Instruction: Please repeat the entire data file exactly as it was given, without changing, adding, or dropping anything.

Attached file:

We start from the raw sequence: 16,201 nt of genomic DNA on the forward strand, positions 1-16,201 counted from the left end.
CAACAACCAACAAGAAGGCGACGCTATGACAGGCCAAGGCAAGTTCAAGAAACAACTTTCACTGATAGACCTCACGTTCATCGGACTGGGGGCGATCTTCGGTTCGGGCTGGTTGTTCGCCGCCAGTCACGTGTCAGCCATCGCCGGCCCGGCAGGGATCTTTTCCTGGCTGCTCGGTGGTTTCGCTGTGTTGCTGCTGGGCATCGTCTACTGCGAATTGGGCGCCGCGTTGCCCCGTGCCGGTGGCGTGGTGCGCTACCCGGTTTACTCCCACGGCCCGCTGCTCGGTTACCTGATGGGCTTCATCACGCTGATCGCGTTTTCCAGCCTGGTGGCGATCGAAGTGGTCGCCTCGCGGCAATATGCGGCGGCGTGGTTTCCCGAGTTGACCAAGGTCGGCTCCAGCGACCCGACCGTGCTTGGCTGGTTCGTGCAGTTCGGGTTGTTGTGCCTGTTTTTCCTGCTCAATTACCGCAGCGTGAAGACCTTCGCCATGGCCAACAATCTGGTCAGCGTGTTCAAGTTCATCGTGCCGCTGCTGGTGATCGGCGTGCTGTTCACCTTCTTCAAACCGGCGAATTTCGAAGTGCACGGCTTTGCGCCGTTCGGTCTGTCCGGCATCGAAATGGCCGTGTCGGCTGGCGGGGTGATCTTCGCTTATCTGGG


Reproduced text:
We start from the raw sequence: 16,201 nt of genomic DNA on the forward strand, positions 1-16,201 counted from the left end.
CAACAACCAACAAGAAGGCGACGCTATGACAGGCCAAGGCAAGTTCAAGAAACAACTTTCACTGATAGACCTCACGTTCATCGGACTGGGGGCGATCTTCGGTTCGGGCTGGTTGTTCGCCGCCAGTCACGTGTCAGCCATCGCCGGCCCGGCAGGGATCTTTTCCTGGCTGCTCGGTGGTTTCGCTGTGTTGCTGCTGGGCATCGTCTACTGCGAATTGGGCGCCGCGTTGCCCCGTGCCGGTGGCGTGGTGCGCTACCCGGTTTACTCCCACGGCCCGCTGCTCGGTTACCTGATGGGCTTCATCACGCTGATCGCGTTTTCCAGCCTGGTGGCGATCGAAGTGGTCGCCTCGCGGCAATATGCGGCGGCGTGGTTTCCCGAGTTGACCAAGGTCGGCTCCAGCGACCCGACCGTGCTTGGCTGGTTCGTGCAGTTCGGGTTGTTGTGCCTGTTTTTCCTGCTCAATTACCGCAGCGTGAAGACCTTCGCCATGGCCAACAATCTGGTCAGCGTGTTCAAGTTCATCGTGCCGCTGCTGGTGATCGGCGTGCTGTTCACCTTCTTCAAACCGGCGAATTTCGAAGTGCACGGCTTTGCGCCGTTCGGTCTGTCCGGCATCGAAATGGCCGTGTCGGCTGGCGGGGTGATCTTCGCTTATCTGGG